After such a clone is selected, the mutated t-PA region may be removed and placed in an appropriate vector for t-PA production, generally an expression vector of the type that typically is employed for transformation of an appropriate eukaryotic host. In the context of the present invention, Chinese hamster ovary (CHO) cells or 293 (human kidney cells described by Graham et al., J. Gen. Virol., 36:59 (1977)) are preferred for the preparation of long-term stable t-PA producers. However, the invention is not limited to CHO production, as it is known that numerous other cell types are suitably employed, particularly where one desires only transient production of the enzyme for test purposes. For example, described below is a transient system employing 293 cells that provides a convenient system for production of t-PA variants for analytical purposes.
3. Cleavage/Ligation Technique
Another method for making mutations in the DNA sequence encoding the t-PA involves cleaving the DNA encoding the t-PA at the appropriate position by digestion with restriction enzymes, recovering the properly cleaved DNA, synthesizing an oligonucleotide encoding the desired amino acid and flanking regions such as polylinkers with blunt ends (or, instead of using polylinkers, digesting the synthetic oligonucleotide with the restriction enzymes also used to cleave the t-PA-encoding DNA, thereby creating cohesive termini), and ligating the synthetic DNA into the remainder of the t-PA-encoding structural gene.
4. Host Cell Cultures and Vectors
Although Chinese hamster ovary (CHO) expression ultimately is preferred for t-PA production, the vectors and methods disclosed herein are suitable for use in host cells over a wide range of eukaryotic organisms.
In general, of course, prokaryotes are preferred for the initial cloning of DNA sequences and constructing the vectors useful in the invention. For example, E. coli K12 strain 294 (ATCC No.31,446) and E. coli strain W3110(ATCC No.27,325) are particularly useful. Other suitable microbial strains include E. coli strains such as E. coli B, and E. coli X1776(ATCC No.31,537). These examples are, of course, intended to be illustrative rather than limiting.
Prokaryotes also are useful for expression. The aforementioned strains, as well as bacilli such as Bacillus subtilis, and other enterobacteriaceae such as, e.g., Salmonella typhimurium or Serratia marcesans, and various Pseudomonas species are examples of useful hosts for expression.
In general, plasmid vectors containing replicon and control sequences that are derived from species compatible with the host cell are used in connection with these hosts. The vector ordinarily carries a replication site, as well as marking sequences that are capable of providing phenotypic selection in transformed cells. For example, E. coli is typically transformed using pBR322, a plasmid derived from an E. coli species (see, e.g., Bolivar et al., Gene, 2:95 (1977)). pBR322 contains genes for ampicillin and tetracycline resistance and thus provides easy means for identifying transformed cells. The pBR322 plasmid, or other microbial plasmid or phage, must also contain, or be modified to contain, promoters that can be used by the microbial organism for expression of its own proteins.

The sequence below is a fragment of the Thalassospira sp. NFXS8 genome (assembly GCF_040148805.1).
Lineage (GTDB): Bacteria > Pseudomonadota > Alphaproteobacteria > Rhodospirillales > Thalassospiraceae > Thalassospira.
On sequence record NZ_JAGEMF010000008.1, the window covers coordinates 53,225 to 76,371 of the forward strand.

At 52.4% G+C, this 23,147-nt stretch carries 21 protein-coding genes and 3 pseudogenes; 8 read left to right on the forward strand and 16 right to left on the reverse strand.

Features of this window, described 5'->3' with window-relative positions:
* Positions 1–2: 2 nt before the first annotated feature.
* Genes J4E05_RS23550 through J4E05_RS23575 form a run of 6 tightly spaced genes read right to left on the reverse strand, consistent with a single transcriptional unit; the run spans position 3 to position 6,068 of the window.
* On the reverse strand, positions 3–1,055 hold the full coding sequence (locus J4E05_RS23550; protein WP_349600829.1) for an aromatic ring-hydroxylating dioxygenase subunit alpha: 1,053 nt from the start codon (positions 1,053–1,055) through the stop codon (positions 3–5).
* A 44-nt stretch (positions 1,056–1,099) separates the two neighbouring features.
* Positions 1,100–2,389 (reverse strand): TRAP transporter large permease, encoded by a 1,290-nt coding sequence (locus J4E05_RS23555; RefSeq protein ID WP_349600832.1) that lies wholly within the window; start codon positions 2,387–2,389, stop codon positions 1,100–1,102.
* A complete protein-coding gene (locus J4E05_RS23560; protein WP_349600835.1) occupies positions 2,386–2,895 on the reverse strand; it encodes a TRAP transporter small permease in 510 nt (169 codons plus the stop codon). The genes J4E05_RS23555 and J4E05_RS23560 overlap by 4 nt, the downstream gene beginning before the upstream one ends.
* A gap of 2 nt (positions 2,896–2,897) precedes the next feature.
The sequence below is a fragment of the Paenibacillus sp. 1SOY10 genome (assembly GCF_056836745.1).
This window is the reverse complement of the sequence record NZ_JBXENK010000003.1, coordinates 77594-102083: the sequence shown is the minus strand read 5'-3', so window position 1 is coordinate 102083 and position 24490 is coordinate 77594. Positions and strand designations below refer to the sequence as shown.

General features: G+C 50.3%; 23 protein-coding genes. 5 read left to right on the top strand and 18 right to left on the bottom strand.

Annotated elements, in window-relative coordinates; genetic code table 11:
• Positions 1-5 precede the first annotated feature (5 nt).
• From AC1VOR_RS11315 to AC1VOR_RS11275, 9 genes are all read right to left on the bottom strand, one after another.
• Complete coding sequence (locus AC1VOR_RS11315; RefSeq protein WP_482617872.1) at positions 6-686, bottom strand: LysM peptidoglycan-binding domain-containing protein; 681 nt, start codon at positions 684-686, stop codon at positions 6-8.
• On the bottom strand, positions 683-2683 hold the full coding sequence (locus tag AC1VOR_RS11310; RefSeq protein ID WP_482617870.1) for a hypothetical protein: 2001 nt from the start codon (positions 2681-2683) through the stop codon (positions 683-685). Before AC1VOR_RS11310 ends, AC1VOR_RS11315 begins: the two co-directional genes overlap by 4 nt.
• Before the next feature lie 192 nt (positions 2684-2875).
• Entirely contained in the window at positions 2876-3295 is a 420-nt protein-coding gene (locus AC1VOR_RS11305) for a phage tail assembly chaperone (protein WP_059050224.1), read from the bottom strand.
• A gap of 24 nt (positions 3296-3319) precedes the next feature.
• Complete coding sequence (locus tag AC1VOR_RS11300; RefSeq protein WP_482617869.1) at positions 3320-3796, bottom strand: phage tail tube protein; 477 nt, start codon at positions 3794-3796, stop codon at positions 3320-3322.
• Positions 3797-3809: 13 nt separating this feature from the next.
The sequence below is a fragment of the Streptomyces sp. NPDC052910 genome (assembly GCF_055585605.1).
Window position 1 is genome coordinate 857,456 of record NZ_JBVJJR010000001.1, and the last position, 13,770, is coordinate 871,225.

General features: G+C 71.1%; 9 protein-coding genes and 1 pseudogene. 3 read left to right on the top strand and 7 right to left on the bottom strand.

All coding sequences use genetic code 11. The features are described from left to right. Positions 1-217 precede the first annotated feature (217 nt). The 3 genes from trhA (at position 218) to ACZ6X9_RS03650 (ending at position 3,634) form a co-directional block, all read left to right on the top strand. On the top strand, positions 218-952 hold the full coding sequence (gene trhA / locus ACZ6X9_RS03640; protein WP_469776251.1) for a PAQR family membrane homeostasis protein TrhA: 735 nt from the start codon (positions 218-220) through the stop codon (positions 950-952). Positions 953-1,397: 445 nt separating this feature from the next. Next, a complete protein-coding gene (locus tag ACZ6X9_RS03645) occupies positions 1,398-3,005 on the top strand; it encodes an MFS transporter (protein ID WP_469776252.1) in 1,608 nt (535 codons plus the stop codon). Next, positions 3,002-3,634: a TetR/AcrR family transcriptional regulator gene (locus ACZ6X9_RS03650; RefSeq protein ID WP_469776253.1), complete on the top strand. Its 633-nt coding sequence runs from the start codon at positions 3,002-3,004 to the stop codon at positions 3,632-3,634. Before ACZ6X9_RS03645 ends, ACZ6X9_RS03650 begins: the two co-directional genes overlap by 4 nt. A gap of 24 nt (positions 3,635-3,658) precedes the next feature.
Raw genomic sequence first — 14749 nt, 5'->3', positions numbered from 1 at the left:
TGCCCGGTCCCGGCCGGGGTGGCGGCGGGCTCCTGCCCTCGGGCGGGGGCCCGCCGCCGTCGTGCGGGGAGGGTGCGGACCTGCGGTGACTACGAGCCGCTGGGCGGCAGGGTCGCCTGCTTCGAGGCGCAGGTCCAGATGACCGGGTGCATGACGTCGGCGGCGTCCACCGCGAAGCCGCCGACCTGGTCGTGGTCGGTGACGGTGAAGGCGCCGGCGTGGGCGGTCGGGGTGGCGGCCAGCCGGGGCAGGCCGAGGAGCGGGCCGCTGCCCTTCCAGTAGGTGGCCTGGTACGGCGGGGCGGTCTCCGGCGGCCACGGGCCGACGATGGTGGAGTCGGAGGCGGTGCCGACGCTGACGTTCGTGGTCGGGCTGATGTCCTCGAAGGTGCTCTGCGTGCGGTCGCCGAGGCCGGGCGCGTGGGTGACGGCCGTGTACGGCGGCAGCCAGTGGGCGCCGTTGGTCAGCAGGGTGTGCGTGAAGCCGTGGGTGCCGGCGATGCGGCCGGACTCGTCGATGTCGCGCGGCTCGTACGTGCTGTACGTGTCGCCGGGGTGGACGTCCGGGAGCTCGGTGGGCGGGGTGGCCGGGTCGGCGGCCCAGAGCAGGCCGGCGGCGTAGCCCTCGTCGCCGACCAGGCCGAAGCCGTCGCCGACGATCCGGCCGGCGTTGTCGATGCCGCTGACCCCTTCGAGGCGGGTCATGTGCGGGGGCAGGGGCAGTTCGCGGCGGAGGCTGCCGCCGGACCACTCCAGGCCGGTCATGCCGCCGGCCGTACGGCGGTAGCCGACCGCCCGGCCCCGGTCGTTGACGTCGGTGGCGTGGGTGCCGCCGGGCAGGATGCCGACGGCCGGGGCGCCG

Those promoters most commonly used in recombinant DNA construction include the β-lactamase (penicillinase) and lactose promoter systems (Chang et al., Nature, 375:615 (1978); Itakura et al., Science, 198:1056 (1977); Goeddel et al., Nature, 281:544 (1979)) and a tryptophan (trp) promoter system (Goeddel et al., Nucl. Acids Res., 8:4057 (1980); EPO Appl. Publ. No. 36,776), and the alkaline phosphatase systems. While these are the most commonly used, other microbial promoters have been discovered and utilized, and details concerning their nucleotide sequences have been published, enabling a skilled worker to ligate them functionally with plasmid vectors (see, e.g., Siebenlist et al., Cell, 20:269 (1980)).
In addition to prokaryotes,eukaryotic microbes, such as yeasts, also are suitably used herein. Saccharomyces cerevisiae, or common baker's yeast, is the most commonly used among eukaryotic microorganisms, although a number of other strains are commonly available. For example, for expression in Saccharomyces, the plasmid YRp7 (Stinchcomb et al., Nature, 282:39 (1979); Kingsman et al., Gene, 7:141 (1979); Tschcmper et al., Gene, 10:157 (1980)) is commonly used. This plasmid already contains the trp1 gene that provides a selection marker for a mutant strain of yeast lacking the ability to grow in tryptophan, for example, ATCC No.44,076 or PEP4-1 (Jones, Genetics, 85:12 (1977)). The presence of the trp1 lesion as a characteristic of the yeast host cell genome then provides an effective environment for detecting transformation by growth in the absence of tryptophan.
Suitable promoting sequences in yeast vectors include the promoters for 3-phosphoglycerate kinase (Hitzeman et al., J. Biol. Chem., 255:2073 (1980)) or other glycolytic enzymes (Hess et al., J. Adv. Enzyme Reg., 7:149 (1968); Holland et al., Biochemistry, 17:4900 (1978)), such as enolase, glyceraldehyde-3-phosphate dehydrogenase, hexokinase, pyruvate decarboxylase, phosphofructokinase, glucose-6-phosphate isomerase, 3-phosphoglycerate mutase, pyruvate kinase, triosephosphate isomerase, phosphoglucose isomerase, and glucokinase. In the construction of suitable expression plasmids, the termination sequences associated with these genes are also ligated into the expression vector 3' of the sequence desired to be expressed to provide polyadenylation of the mRNA and termination. Other promoters that have the additional advantage of transcription controlled by growth conditions are the promoter region for alcohol dehydrogenase 2, isocytochrome C, acid phosphatase, degradative enzymes associated with nitrogen metabolism, and the aforementioned glyceraldehyde-3-phosphate dehydrogenase, and enzymes responsible for maltose and galactose utilization. Any plasmid vector containing yeast-compatible promoter, origin of replication and termination sequences is suitable.